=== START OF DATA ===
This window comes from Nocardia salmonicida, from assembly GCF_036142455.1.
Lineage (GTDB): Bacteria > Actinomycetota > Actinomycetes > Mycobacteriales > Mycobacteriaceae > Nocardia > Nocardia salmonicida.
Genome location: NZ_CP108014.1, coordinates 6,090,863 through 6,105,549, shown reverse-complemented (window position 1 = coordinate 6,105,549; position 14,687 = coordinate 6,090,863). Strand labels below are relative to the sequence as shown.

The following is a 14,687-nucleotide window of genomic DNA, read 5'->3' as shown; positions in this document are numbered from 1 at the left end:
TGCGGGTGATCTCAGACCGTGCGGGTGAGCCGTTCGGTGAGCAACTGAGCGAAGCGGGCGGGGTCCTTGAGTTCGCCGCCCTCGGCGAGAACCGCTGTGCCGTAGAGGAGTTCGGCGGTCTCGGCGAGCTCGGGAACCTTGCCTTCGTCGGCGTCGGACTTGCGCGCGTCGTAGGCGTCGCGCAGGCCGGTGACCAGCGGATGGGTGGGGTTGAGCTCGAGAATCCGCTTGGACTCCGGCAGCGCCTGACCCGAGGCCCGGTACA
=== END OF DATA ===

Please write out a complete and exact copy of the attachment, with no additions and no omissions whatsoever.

This window comes from Nocardia salmonicida, from assembly GCF_036142455.1.
Lineage (GTDB): Bacteria > Actinomycetota > Actinomycetes > Mycobacteriales > Mycobacteriaceae > Nocardia > Nocardia salmonicida.
Genome location: NZ_CP108014.1, coordinates 6,090,863 through 6,105,549, shown reverse-complemented (window position 1 = coordinate 6,105,549; position 14,687 = coordinate 6,090,863). Strand labels below are relative to the sequence as shown.

The following is a 14,687-nucleotide window of genomic DNA, read 5'->3' as shown; positions in this document are numbered from 1 at the left end:
TGCGGGTGATCTCAGACCGTGCGGGTGAGCCGTTCGGTGAGCAACTGAGCGAAGCGGGCGGGGTCCTTGAGTTCGCCGCCCTCGGCGAGAACCGCTGTGCCGTAGAGGAGTTCGGCGGTCTCGGCGAGCTCGGGAACCTTGCCTTCGTCGGCGTCGGACTTGCGCGCGTCGTAGGCGTCGCGCAGGCCGGTGACCAGCGGATGGGTGGGGTTGAGCTCGAGAATCCGCTTGGACTCCGGCAGCGCCTGACCCGAGGCCCGGTACA